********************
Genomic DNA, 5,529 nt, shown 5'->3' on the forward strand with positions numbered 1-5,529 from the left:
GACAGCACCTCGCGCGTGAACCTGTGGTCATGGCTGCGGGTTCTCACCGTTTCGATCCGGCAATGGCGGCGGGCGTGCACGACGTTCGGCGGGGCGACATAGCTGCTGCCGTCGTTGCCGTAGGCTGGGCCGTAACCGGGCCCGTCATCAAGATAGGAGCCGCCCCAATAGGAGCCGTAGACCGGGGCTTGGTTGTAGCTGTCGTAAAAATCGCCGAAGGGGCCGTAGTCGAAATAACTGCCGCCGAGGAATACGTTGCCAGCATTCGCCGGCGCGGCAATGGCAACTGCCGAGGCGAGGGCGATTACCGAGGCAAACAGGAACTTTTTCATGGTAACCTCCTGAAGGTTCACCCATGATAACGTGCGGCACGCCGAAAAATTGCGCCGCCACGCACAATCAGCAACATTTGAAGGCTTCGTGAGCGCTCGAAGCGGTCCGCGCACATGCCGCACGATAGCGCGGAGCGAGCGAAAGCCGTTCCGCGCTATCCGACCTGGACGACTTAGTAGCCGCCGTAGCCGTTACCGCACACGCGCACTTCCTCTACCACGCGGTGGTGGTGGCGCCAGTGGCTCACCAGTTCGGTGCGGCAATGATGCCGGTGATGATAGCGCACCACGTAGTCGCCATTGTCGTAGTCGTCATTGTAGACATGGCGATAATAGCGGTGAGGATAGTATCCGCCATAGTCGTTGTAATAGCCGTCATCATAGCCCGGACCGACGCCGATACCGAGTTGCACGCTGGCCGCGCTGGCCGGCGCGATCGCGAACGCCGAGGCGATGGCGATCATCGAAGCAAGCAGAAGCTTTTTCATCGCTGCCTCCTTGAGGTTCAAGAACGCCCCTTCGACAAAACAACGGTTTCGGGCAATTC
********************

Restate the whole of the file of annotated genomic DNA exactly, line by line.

Genomic DNA, 5,529 nt, shown 5'->3' on the forward strand with positions numbered 1-5,529 from the left:
GACAGCACCTCGCGCGTGAACCTGTGGTCATGGCTGCGGGTTCTCACCGTTTCGATCCGGCAATGGCGGCGGGCGTGCACGACGTTCGGCGGGGCGACATAGCTGCTGCCGTCGTTGCCGTAGGCTGGGCCGTAACCGGGCCCGTCATCAAGATAGGAGCCGCCCCAATAGGAGCCGTAGACCGGGGCTTGGTTGTAGCTGTCGTAAAAATCGCCGAAGGGGCCGTAGTCGAAATAACTGCCGCCGAGGAATACGTTGCCAGCATTCGCCGGCGCGGCAATGGCAACTGCCGAGGCGAGGGCGATTACCGAGGCAAACAGGAACTTTTTCATGGTAACCTCCTGAAGGTTCACCCATGATAACGTGCGGCACGCCGAAAAATTGCGCCGCCACGCACAATCAGCAACATTTGAAGGCTTCGTGAGCGCTCGAAGCGGTCCGCGCACATGCCGCACGATAGCGCGGAGCGAGCGAAAGCCGTTCCGCGCTATCCGACCTGGACGACTTAGTAGCCGCCGTAGCCGTTACCGCACACGCGCACTTCCTCTACCACGCGGTGGTGGTGGCGCCAGTGGCTCACCAGTTCGGTGCGGCAATGATGCCGGTGATGATAGCGCACCACGTAGTCGCCATTGTCGTAGTCGTCATTGTAGACATGGCGATAATAGCGGTGAGGATAGTATCCGCCATAGTCGTTGTAATAGCCGTCATCATAGCCCGGACCGACGCCGATACCGAGTTGCACGCTGGCCGCGCTGGCCGGCGCGATCGCGAACGCCGAGGCGATGGCGATCATCGAAGCAAGCAGAAGCTTTTTCATCGCTGCCTCCTTGAGGTTCAAGAACGCCCCTTCGACAAAACAACGGTTTCGGGCAATTC